So while this doesn’t seem like an amazing piece of experience next to all of this flowery orchestral experience, for applying for an internship or an assistantship position, this is actually very valuable, and so is the rest of this experience that’s listed.
When I’m hiring an intern, volunteer work is a great thing to put on a resume. Volunteer work communicates that you understand that not getting paid, or not getting paid a lot is not the only way that you can be rewarded in doing work.
So if you volunteered at Connected Living, where you taught senior citizens how to use computers and the internet, that’s awesome. That means that you did the job for personal fulfillment, and that means that you are going to be willing to actually do the job of an intern.
Lastly, filer/data enterer. This is another one of those things. It doesn’t sound like it directly pertains to what you’re trying to do in a recording studio. You would think, “Oh, I recorded these bands, and oh, I can read and write music” and all of this kind of stuff.
And that’s all great, but file/data enterer is great, because if I say, “Hey, I need you to go through that stack of invoices and organize them,” I know that you know how to do it, and these are the jobs that interns really need to be able to do in order to then shift into the world of becoming prolific in music.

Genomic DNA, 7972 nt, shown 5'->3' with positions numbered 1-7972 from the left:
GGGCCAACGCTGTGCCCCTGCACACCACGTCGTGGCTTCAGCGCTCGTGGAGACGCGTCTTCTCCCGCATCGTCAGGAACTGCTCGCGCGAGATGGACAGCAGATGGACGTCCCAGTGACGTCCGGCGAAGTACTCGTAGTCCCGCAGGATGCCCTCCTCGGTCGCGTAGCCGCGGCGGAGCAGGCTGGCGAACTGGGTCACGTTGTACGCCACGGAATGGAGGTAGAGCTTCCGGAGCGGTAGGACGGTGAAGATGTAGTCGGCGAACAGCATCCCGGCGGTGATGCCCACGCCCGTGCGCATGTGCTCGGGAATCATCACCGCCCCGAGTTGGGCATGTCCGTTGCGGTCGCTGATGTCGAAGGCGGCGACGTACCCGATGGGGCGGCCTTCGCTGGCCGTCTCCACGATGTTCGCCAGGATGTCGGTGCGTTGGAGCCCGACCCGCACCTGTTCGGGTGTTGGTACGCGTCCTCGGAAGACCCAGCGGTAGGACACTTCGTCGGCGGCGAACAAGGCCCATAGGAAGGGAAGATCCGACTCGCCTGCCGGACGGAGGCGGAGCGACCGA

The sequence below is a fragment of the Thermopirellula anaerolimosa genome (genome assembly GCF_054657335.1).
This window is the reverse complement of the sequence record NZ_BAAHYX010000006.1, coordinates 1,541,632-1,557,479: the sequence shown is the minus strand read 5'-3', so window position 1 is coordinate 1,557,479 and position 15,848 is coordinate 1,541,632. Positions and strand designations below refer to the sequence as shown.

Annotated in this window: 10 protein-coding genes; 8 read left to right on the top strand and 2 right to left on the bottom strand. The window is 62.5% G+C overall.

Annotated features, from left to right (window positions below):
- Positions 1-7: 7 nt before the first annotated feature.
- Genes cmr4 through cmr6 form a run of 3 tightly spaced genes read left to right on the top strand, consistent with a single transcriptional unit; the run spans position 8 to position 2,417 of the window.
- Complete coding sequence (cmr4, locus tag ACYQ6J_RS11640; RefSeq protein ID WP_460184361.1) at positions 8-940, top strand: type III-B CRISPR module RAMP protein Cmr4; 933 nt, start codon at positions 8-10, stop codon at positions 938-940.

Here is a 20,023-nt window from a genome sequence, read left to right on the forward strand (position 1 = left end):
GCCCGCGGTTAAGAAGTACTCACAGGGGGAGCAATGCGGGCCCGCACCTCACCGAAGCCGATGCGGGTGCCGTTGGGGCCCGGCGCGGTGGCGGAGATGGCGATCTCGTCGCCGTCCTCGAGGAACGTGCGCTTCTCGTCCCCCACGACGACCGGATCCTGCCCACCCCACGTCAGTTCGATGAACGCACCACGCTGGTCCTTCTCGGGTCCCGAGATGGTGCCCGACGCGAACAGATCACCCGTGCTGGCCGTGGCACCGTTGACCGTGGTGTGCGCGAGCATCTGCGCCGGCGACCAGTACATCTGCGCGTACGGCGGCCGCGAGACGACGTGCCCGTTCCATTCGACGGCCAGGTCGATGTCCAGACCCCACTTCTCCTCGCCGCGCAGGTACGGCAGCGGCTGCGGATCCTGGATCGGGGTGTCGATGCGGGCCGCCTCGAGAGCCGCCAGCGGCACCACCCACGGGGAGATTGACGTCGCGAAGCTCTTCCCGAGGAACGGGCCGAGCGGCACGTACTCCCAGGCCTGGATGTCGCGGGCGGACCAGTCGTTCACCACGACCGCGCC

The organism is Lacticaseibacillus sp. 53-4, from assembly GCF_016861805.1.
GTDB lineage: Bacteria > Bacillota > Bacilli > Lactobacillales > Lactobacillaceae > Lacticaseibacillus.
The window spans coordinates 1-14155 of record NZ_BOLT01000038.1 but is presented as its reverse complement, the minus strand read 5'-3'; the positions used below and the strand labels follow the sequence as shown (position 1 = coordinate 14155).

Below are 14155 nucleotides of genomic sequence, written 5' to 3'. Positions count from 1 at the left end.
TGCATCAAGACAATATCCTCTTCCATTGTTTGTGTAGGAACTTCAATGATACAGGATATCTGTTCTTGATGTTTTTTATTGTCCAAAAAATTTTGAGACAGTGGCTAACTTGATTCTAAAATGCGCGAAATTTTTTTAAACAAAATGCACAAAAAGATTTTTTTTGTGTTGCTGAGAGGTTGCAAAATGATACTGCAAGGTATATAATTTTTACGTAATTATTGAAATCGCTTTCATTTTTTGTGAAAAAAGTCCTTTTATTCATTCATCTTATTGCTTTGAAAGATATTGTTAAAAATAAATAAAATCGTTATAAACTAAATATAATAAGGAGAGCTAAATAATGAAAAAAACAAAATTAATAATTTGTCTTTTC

So this is the heart of the resume that I think is actually more important as someone who has hired people, and will continue to hire people.
Education: It’s good to see that you’re educated. There’s nothing wrong with this. I think it’s important to put your education down. I think this is slightly overly detailed for a recording studio.
Again, which is a common theme on this, but I think that this is fine right here.
Anyway. So I hope that by going through this example, it shows you if nothing else, the perspective of the person who will probably be hiring you, and what we’re actually looking for when we are looking toward a resume.
We don’t necessarily want somebody who is going to be masterful at scoring things. Trust me, that doesn’t hurt. Being able to read and write music is awesome, but the first thing that we’re looking for is somebody who’s going to be willing to mop the floor, who can learn how to wrap a cable, and can be useful in terms of the clerical stuff.
Those things are much more appealing, because we’re going to teach you how to read and write music. We’re going to teach you how to record bands. You’ll learn that stuff.
What we can’t teach you is how to go through the file cabinet.
Alright guys, I hope you learned something. Until next time.